Crime & Safety

How long can Occupy Berkeley last?

The encampment in Civic Center Park includes food tents as well as rudimentary lean-tos. Photos: Lance Knobel

Update, 2:58 pm: The Berkeley Police Department has issued a list of calls for police services at the Occupy Berkeley camp. There have been a total of 24 reported calls since October 23rd, 16 of which can be classified as crimes (this differs slightly from the numbers previously reported by the BPD and cited in our story below). BPD believes there are crimes and other incidents that have gone unreported, as would be expected at any large gathering. BPD says some cases have involved deadly weapons, and that the number of calls has increased in the past week. Read the full list here.

Original story: Without media fanfare or loud demonstrations, the Occupy Berkeley encampment in Civic Center Park has grown to about 90 tents. As Berkeleyside reported, the “radical inclusivity” of the Occupy Berkeley gathering has created tensions. City officials and local police have adopted a policy of monitoring and tolerance, rather than threats and injunctions. City staff and police patrol the encampment regularly. But with both Oakland and San Francisco Occupy sites now closed, what is the likely future for the Bay Area’s last significant Occupy movement site? Not everybody is comfortable with its ongoing presence.

Councilmember Jesse Arreguín, whose 4th district includes Civic Center Park, has views that are echoed by other city officials. “We don’t have any plans to clear people out of the park,” Arreguín said. “I have supported the Occupy encampment from the beginning. There may come a point — I don’t believe the point is now — where we have to ask the people to go. It’s inevitable that the conversation will have to happen.”

According to Arreguín, the kinds of actions that would trigger that “conversation” include “a real threat to public safety” or “serious problems”. “Duration will be an issue,” as well, Arreguín said. He’s confident that when that time comes, “we can have a dialogue and we can work out arrangements”.


“Our response to Occupy Berkeley represents the city’s values,” Arreguín said. “We’re a compassionate city.”

That compassion seems to extend to business leaders.

“We understand and empathize with the 99% and the need to speak out,” said John DeClercq, co-CEO of the Berkeley Chamber of Commerce. “We’re very protective of our small businesses who are clearly part of the 99%. The Occupy Berkeley group is interesting. They don’t seem to need headlines or attract thousands. By and large, they behave themselves. Right now, no harm, no foul.”

The only vocal concern about the encampment has come from the leadership of Berkeley High School, which abuts the park. Principal Pasquale Scuderi emailed parents two weeks ago pointing out the challenges the encampment creates for supervision for the open campus high school. At that time, Scuderi said there were “no negative interactions with the campers”.

Some parents have not been so sanguine. A number have pointed out that Civic Center Park is one of the two evacuation sites for Berkeley High in case of emergency (half the students are directed to go to the athletic fields on the campus, half to the park). With the encampment, it would be extremely difficult to gather 1,600 students in the park.


The scores of tents in the Occupy Berkeley encampment sit next door to Berkeley High School. Photo: Lance Knobel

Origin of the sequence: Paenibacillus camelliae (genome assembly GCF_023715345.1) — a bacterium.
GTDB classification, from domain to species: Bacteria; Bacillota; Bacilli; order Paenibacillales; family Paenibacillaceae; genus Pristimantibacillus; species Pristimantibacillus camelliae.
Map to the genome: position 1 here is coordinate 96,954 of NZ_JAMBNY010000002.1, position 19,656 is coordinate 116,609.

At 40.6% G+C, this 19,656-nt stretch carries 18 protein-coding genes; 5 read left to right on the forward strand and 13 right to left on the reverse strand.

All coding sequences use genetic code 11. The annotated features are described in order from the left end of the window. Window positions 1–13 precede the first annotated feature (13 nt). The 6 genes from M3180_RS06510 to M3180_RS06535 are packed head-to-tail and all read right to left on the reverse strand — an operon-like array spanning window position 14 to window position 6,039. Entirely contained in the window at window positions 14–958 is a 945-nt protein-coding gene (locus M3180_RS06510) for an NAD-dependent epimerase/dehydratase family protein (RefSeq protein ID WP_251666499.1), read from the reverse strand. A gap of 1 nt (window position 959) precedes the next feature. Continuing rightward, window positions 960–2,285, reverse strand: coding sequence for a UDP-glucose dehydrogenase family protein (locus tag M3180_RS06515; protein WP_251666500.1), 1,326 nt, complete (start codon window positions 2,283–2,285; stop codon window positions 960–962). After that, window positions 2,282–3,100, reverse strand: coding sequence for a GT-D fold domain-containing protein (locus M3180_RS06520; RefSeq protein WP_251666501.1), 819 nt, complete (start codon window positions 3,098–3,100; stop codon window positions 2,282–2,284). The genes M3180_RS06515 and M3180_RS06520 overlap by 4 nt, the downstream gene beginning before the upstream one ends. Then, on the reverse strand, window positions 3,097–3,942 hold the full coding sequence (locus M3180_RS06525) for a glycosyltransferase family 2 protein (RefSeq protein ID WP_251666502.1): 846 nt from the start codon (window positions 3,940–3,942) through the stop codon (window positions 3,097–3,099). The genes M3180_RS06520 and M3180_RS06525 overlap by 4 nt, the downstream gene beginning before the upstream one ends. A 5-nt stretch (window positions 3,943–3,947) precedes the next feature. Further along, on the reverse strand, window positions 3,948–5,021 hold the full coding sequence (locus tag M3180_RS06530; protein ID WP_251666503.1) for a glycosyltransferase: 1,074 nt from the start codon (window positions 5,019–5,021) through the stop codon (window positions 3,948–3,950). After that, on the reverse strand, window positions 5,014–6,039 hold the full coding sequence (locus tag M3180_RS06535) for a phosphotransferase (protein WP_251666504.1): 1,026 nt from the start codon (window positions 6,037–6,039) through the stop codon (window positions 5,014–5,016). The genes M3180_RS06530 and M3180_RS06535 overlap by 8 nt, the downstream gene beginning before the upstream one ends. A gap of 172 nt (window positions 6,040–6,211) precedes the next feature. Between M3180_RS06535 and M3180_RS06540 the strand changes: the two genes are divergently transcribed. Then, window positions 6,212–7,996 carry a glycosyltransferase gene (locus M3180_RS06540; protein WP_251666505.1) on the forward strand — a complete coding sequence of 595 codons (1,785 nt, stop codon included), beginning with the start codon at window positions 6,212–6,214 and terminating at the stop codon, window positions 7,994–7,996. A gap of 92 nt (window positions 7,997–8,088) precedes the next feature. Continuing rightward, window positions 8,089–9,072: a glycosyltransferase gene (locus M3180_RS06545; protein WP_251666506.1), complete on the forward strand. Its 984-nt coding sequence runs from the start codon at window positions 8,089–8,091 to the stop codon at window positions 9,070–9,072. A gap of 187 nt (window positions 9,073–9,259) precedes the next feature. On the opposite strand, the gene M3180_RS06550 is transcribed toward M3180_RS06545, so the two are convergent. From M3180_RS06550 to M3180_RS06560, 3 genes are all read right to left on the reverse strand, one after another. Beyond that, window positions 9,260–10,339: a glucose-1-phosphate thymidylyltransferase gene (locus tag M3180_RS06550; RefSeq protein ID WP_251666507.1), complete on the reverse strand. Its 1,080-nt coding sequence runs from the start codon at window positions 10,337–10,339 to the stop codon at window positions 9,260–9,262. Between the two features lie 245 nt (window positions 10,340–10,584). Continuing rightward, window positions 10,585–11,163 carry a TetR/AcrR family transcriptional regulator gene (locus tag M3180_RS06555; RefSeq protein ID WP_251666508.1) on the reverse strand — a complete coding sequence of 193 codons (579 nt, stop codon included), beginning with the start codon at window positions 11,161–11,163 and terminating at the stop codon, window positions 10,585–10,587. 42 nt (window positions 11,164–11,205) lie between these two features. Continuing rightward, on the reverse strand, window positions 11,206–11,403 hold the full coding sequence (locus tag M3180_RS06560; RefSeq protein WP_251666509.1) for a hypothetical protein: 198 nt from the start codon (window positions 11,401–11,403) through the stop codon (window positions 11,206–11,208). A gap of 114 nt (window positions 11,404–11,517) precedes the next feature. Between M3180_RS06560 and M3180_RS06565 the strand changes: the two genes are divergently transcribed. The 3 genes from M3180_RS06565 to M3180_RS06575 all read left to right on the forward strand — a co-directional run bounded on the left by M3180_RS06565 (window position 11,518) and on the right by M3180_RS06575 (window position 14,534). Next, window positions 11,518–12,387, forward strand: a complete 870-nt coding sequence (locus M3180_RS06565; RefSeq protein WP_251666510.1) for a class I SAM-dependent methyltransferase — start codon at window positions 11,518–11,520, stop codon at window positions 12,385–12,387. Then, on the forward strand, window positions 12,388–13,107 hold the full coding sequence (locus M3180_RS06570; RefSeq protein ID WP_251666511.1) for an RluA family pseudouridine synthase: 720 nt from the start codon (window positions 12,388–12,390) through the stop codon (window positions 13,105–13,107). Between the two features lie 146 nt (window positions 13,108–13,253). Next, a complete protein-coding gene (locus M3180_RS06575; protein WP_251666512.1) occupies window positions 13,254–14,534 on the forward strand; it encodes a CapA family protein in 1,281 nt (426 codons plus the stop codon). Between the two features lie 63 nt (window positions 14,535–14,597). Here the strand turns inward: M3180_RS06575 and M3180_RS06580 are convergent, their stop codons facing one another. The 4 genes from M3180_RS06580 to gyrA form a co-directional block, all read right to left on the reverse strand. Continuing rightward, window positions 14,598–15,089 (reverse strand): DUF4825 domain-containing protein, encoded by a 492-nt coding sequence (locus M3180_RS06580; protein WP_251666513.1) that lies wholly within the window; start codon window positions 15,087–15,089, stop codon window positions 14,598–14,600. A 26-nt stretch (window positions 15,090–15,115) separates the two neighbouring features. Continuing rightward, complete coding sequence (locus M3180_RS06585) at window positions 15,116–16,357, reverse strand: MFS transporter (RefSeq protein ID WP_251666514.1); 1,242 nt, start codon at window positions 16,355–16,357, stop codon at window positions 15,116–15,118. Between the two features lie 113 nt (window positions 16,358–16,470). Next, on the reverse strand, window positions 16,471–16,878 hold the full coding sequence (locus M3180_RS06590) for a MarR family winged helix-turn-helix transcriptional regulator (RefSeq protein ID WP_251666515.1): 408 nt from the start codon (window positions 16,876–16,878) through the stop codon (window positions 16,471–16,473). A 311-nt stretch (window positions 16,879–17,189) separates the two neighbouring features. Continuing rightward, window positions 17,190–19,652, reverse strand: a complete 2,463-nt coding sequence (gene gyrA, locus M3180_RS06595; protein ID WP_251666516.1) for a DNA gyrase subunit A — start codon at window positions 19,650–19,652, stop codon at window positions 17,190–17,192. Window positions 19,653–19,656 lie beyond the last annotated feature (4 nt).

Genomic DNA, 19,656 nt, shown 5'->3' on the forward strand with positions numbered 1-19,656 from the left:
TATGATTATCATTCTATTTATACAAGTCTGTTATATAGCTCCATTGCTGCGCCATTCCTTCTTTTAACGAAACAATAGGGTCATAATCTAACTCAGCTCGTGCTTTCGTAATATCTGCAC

Eric Gorovitz, a parent of a BHS freshman, sent an open letter to the City Council objecting to “the continued and expanding presence of the unsanitary and illegal tent village on the front stoop of our high school”. Gorovitz called for “Berkeley to join the ranks of compassionate but responsible communities that have respectfully but firmly put an end to tent villages on public property”.

“It seems like a no brainer that it shouldn’t happen on the front steps of a school,” Gorovitz told Berkeleyside. “There’s no room for error. Some kid is going to find themselves in a precarious situation there. It’s a recipe for disaster. Does [the encampment] have to go only after someone gets hurt?”

According to the Berkeley Police Department, there had been 23 reported calls for service related to the Occupy Berkeley gathering between October 23 and December 7, 15 of which could be classified as crimes. According to Sgt. Mary Kusmiss, spokesperson for the BPD, “in some of the crime cases, victims did not wish to cooperate.” She told Berkeleyside that there had been a slight increase in calls for police services in the last week. “We believe that some of the increase may be a direct outcome of the fact that the gathering has grown,” she said.

Kusmiss said that many of the reported incidents have involved “individuals that frequented Civic Center Park and the area prior to the gathering”. As Berkeleyside reported earlier, there are long-term homeless, people with mental illness, and people with drug and alcohol addictions, in addition to people who set up tent to join a protest movement.

Kusmiss would not say what plans BPD has should city officials seek an end to the encampment, but she did describe a process very different to the one next door in Oakland.


“It would be a very thoughtful, collaborative decision made by many city entities, not driven by the police department,” Kusmiss said. “We pride ourselves on being thoughtful and using as minimal force as possible in any situation we may be called upon to handle.”

Related:
Berkeley High concerned about Civic Park Occupy camp [12.01.11]
Occupy Berkeley remains, but experiment is proving fragile [11.28.11]
Occupy Berkeley consolidates camp, supports Oakland [11.02.11]
All quiet at Occupy Berkeley camp at MLK Park [10.26.11]
Berkeley joins 900 cities to condemn corporate greed [10.16.11]
Wall Street protests come to Berkeley [10.09.11]

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